Conferences are wonderful things. For a couple of days you’re in a bubble with peers, swapping stories, hearing wisdom, taking comfort in sharing similar challenges and leaving with new-found knowledge. All wrapped inside a burst of inspiration.
ContentEd is next-level special. As someone who attends, sponsors (as part of GatherContent) and speaks at events fairly regularly, ContentEd is one I was very happy to return to when I headed to Edinburgh at the end of June for what was their third conference.
An impeccable conference experience
I’ve been there from the start, and the team at Pickle Jar Communications who organise ContentEd have always provided an unrivalled experience as a speaker, sponsor and attendee. Their attention to detail is impeccable and the experience they create is a testament to their hard work.
Conferences are so much more than the speakers and talks. They are very important, of course, but it’s about the whole experience of venue, social events, food, networking opportunities, swag, attendees, and I did I mention food?
3 themes from 2 days and 28 talks
With most conferences, unplanned little themes emerge from the talks, purely by coincidence. You can find crossovers in talks and they are nods to where the industry is focused and headed. There is always a much bigger theme too – and so without further ado, here are the themes I felt were prevalent at ContentEd19, based on the talks I attended and the discussions I had.
1. The art and power of storytelling
We all know how powerful stories can be and being able to tell powerful, emotive and relevant stories through the content we create is essential when that content is being published to multiple channels, in a competitive industry. Everyone wants to stand out – so the key isn’t to create a video, the key is to create an engaging story that resonates with a specific audience.
Brittney Dunkins’s talk was focused around strategic storytelling, whilst Cameron Pegg took a deep dive into data-driven storytelling.
To prove the importance of storytelling, one of the ContentEd Award categories was actually the best example of storytelling. I liked how storytelling wasn’t seen as a gimmick or device to entice users and attract prospective students. Rather, it was seen as a valuable means to drive engagement and build brand affinity through clearly and cleverly constructed narratives.
2. The importance of understanding your audience
We all know that we need to understand what audience we are creating content for. But how can we gain that understanding and keep the audience in mind when navigating so many day-to-day challenges, conflicting priorities and internal politics?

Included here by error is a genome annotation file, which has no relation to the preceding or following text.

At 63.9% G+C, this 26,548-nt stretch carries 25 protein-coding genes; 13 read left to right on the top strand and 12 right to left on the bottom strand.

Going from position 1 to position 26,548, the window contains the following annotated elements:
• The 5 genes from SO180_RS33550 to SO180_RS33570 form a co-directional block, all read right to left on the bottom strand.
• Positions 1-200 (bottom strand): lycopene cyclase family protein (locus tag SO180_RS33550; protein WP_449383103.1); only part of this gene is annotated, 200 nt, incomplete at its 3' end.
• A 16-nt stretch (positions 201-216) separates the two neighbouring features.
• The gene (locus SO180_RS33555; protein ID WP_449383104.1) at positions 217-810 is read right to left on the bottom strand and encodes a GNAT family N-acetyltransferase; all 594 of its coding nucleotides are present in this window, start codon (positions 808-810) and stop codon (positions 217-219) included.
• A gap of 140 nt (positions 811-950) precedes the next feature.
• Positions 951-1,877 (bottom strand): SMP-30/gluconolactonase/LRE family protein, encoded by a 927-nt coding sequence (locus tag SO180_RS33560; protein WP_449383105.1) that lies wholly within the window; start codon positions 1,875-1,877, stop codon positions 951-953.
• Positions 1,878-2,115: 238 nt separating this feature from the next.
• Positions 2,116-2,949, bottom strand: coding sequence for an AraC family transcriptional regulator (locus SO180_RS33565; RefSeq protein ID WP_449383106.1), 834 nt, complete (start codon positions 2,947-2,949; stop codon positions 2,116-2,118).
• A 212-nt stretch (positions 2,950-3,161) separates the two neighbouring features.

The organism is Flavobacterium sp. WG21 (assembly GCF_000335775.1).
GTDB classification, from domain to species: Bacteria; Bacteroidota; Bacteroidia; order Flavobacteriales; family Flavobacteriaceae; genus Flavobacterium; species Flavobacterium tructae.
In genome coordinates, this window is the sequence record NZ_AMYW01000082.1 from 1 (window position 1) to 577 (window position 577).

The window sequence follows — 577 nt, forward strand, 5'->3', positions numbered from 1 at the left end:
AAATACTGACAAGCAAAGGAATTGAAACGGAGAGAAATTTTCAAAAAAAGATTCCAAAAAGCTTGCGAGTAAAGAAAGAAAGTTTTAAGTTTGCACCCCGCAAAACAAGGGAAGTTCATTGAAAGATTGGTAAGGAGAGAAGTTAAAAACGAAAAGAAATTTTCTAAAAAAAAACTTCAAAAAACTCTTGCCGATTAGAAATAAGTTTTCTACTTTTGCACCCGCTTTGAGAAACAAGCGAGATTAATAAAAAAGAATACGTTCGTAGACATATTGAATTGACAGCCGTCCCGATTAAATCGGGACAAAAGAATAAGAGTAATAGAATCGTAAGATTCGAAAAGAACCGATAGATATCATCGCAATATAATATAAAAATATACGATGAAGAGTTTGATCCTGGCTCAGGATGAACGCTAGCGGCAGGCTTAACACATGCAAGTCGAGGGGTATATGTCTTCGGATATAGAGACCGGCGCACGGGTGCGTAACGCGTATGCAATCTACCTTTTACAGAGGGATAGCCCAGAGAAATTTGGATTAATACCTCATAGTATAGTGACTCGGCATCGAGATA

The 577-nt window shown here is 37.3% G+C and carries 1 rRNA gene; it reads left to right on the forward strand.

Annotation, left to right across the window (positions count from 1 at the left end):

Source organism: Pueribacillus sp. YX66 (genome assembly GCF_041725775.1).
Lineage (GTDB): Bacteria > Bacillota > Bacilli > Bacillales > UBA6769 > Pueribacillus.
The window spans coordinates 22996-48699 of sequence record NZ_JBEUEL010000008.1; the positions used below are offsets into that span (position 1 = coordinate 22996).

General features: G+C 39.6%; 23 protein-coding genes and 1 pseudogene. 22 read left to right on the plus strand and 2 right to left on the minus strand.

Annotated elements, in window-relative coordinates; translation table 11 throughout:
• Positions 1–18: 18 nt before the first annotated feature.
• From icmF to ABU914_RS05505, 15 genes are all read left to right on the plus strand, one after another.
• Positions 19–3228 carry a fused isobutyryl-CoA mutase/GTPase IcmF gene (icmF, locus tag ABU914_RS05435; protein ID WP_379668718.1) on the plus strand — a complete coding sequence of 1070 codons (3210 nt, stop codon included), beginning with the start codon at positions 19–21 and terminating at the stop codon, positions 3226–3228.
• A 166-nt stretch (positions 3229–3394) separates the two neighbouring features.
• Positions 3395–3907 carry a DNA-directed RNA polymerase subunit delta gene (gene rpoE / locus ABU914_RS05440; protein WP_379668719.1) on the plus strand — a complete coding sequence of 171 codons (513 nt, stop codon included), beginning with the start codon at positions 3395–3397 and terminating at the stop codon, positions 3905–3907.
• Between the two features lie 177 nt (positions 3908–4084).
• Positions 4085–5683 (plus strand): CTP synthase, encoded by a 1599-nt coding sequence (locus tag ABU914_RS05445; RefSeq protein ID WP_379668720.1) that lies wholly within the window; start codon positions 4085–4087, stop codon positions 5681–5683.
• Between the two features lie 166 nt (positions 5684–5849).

The theme here wasn’t so much in how to do audience research but more around putting user needs first, don’t make assumptions, social listening, and testing. Robert Perry’s talk encouraged us to challenge our assumptions.
In Higher Ed, there are specific demographics to be considered and in a world of choice, connecting to your audience is necessary to thrive. There were some great examples shared around gamification (hello again, storytelling) and using appropriate channels and technology to deliver content where your audience is and in ways that they want (and are coming to expect).
Dougal Scaife shared a fascinating example from Leeds Beckett University about building a chatbot to help with the clearing process as their audience (17/18 year olds) don’t like speaking to people on the phone – which the clearing process has always consisted of. Universities are trying to break away from ‘that’s the way we’ve always done it’ to ‘this is the way we should do it for our audience.’ That’s no mean feat as it requires cultural change, organisational buy-in and stakeholder alignment. But creating audience-focused and user-centred content is essential, not desirable.
3. The need for inclusivity and being human
The overarching, empowering and inspirational theme at ContentEd, for me, was about being inclusive, human and kind. Sarah Richards’ keynote was focused around accessibility, usability and inclusivity, with so much food for thought around visible, non-visible, permanent, and temporary disabilities. All supported by real-world examples that really emphasises the imperative need for us all to be striving to make the web a place for all.
Many talks touched on empathy, kindness, and consideration. Jonny Williams from Keele University spoke about it this in detail in his talk about emotional honesty in our content. This also links to storytelling and understanding our audiences too, of course.
Empowering the next generation
I got a strong sense that delegates really cared about what they do and the content they create because that content will drive and influence the next generation of content creators, strategists and managers. They want to make a positive difference in the world through education and content.
These three themes of storytelling, audience and inclusivity are a solid starting point and together they form three pillars for a better web that we can all invest in.